Polk practices the one-man stunt
Photo by Bianca Ontiveros

Sophomore undeclared major Charles Polk has made his debut as the only male cheerleader on the team this semester and the first in decades.

Last year Polk was strolling along Cougar Walk on East Campus and randomly decided to do a backflip. Little did he know that in that brave act of displaying his skills, he would start a new chapter in his journey here at APU.

A cheerleader spotted him doing the backflip and approached him to ask if he would be interested in joining the team.

“She asked me, ‘Where did you learn how to do that?’ and I told her, “In my backyard,'” Polk said. “She asked me to join the cheer team and she kind of harassed me about it. I ended up taking her seriously and took her number and showed up to tryouts one day.”

In order to join, Polk had to go through the tryouts and show his commitment to the team.

“The girls did a little research to recruit some guys and Charles was the only one who took it seriously and stepped up to the plate, which we were really excited about,” head cheerleading coach Rosie Francis said. “I wanted to know where his heart was for this team and then he did tryouts like everybody else on the team.”

At first, Polk believed he would mostly enjoy practicing his skills and being able to tumble, but he is also enjoying learning new ones like stunting.

“I want to learn how to do the one-man stunt [holding someone up by yourself], and getting the full extension,” said Polk.

Francis is now going into her second year as the cheerleading coach and was able to accomplish a goal by finding Polk and getting him to join the team.

“I met him last year through some of the girls who were already on the team. When I first started we really wanted to push to make it co-ed, just because it is a lot more fun and showy at a game when there are guys who have a little more power to get us bigger tosses,” said Francis.

It has been over twenty-five years since Kent Stout, a former male cheerleader has been on Azusa Pacific’s team.

“I graduated in the spring of ’88 and at that time there were six guys and six girls on the team but within two years of my graduation there were no males on the team,” said Stout.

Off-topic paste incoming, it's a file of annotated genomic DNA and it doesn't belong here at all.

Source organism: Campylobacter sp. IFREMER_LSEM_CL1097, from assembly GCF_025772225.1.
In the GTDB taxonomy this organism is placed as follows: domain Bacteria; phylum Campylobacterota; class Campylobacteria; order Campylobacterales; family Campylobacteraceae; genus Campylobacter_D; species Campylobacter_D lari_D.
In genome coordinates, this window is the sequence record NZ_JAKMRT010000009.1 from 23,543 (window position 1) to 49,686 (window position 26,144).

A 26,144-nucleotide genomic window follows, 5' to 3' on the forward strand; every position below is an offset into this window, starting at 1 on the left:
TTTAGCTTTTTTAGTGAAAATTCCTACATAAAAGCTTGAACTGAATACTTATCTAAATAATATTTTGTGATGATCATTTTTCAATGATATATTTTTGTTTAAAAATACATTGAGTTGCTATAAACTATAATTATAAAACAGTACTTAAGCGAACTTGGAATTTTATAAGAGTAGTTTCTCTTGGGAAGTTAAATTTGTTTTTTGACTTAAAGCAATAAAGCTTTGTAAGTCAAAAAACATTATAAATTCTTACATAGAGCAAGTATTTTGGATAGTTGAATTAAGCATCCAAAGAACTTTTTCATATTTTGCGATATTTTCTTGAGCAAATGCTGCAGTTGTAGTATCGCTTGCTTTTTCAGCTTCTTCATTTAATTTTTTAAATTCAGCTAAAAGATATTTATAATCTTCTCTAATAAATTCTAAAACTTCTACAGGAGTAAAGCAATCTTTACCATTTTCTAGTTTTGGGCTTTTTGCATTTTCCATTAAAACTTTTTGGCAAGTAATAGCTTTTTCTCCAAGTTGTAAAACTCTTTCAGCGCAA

With a co-ed cheerleading team once again, Polk is changing the dynamics on the squad.

“It is definitely a different dynamic a good one. He pushes the girls a little harder at times than they push each other,” Francis said. “It’s definitely different when you have a guy on the team because they have that strength, and it’s kind of fun to see him set a high bar and them reach that also.”

Senior education major Lucille Chavez, a captain and base on the team, said Polk brings a commitment to and interest in what the team does.

“He gets excited about seeing things happen, so if we tell him, ‘Hey, this girl is going to back-flip in your face’ and when it happens he says, ‘Wow that was cool,'” Chavez said. “He’s all about it and I think that is what is exciting for us.”

Francis said she hopes the fact that Polk is on the team will spark an interest from more men to join the team.

“We have got a few people who are interested who I am going to talk to about joining in the spring,” said Francis.

Polk is also excited about the possibility of more men joining the team.

“Girls have conversations that are different from guys’, so I’ll be off to the side sometimes,” Polk said. “I don’t feel left out, it’s just not my place sometimes, so it would be great. I could finally have some guys to talk to instead of girls all the time.”

Polk said he is having a good time so far in addition to all of the attention he is getting from being on the team. He said he may consider staying on the team, depending on how this year plays out for him.